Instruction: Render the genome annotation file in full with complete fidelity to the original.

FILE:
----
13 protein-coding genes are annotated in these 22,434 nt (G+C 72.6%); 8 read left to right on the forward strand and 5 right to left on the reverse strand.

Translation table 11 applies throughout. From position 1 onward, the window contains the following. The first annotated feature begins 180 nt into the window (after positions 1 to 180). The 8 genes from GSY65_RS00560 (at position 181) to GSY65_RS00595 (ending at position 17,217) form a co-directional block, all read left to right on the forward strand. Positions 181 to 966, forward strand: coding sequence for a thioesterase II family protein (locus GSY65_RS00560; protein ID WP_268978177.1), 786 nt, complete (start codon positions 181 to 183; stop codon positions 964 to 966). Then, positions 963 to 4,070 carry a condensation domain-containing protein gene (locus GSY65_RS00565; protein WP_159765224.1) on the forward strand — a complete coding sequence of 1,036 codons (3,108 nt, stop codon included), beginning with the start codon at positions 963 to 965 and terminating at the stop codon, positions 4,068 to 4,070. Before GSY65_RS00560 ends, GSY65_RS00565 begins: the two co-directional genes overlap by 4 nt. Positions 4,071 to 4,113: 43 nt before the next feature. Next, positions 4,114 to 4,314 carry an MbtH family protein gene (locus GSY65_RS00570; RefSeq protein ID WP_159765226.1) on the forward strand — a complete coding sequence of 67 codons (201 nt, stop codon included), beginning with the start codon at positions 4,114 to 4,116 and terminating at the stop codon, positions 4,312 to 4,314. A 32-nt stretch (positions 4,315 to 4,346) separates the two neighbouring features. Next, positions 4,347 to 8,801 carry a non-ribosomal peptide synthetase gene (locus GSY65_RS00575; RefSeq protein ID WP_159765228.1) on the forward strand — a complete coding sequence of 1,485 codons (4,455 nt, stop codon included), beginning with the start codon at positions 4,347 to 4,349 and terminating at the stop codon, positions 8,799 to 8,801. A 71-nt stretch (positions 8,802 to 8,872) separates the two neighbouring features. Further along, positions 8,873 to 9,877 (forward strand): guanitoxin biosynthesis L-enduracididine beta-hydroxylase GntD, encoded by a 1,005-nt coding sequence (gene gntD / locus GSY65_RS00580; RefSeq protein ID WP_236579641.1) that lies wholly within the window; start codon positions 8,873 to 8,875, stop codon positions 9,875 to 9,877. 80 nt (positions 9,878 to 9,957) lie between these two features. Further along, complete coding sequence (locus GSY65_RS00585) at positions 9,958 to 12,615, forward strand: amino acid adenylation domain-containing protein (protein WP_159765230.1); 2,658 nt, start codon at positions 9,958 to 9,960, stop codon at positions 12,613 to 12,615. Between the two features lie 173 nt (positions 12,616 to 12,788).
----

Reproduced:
13 protein-coding genes are annotated in these 22,434 nt (G+C 72.6%); 8 read left to right on the forward strand and 5 right to left on the reverse strand.

Translation table 11 applies throughout. From position 1 onward, the window contains the following. The first annotated feature begins 180 nt into the window (after positions 1 to 180). The 8 genes from GSY65_RS00560 (at position 181) to GSY65_RS00595 (ending at position 17,217) form a co-directional block, all read left to right on the forward strand. Positions 181 to 966, forward strand: coding sequence for a thioesterase II family protein (locus GSY65_RS00560; protein ID WP_268978177.1), 786 nt, complete (start codon positions 181 to 183; stop codon positions 964 to 966). Then, positions 963 to 4,070 carry a condensation domain-containing protein gene (locus GSY65_RS00565; protein WP_159765224.1) on the forward strand — a complete coding sequence of 1,036 codons (3,108 nt, stop codon included), beginning with the start codon at positions 963 to 965 and terminating at the stop codon, positions 4,068 to 4,070. Before GSY65_RS00560 ends, GSY65_RS00565 begins: the two co-directional genes overlap by 4 nt. Positions 4,071 to 4,113: 43 nt before the next feature. Next, positions 4,114 to 4,314 carry an MbtH family protein gene (locus GSY65_RS00570; RefSeq protein ID WP_159765226.1) on the forward strand — a complete coding sequence of 67 codons (201 nt, stop codon included), beginning with the start codon at positions 4,114 to 4,116 and terminating at the stop codon, positions 4,312 to 4,314. A 32-nt stretch (positions 4,315 to 4,346) separates the two neighbouring features. Next, positions 4,347 to 8,801 carry a non-ribosomal peptide synthetase gene (locus GSY65_RS00575; RefSeq protein ID WP_159765228.1) on the forward strand — a complete coding sequence of 1,485 codons (4,455 nt, stop codon included), beginning with the start codon at positions 4,347 to 4,349 and terminating at the stop codon, positions 8,799 to 8,801. A 71-nt stretch (positions 8,802 to 8,872) separates the two neighbouring features. Further along, positions 8,873 to 9,877 (forward strand): guanitoxin biosynthesis L-enduracididine beta-hydroxylase GntD, encoded by a 1,005-nt coding sequence (gene gntD / locus GSY65_RS00580; RefSeq protein ID WP_236579641.1) that lies wholly within the window; start codon positions 8,873 to 8,875, stop codon positions 9,875 to 9,877. 80 nt (positions 9,878 to 9,957) lie between these two features. Further along, complete coding sequence (locus GSY65_RS00585) at positions 9,958 to 12,615, forward strand: amino acid adenylation domain-containing protein (protein WP_159765230.1); 2,658 nt, start codon at positions 9,958 to 9,960, stop codon at positions 12,613 to 12,615. Between the two features lie 173 nt (positions 12,616 to 12,788).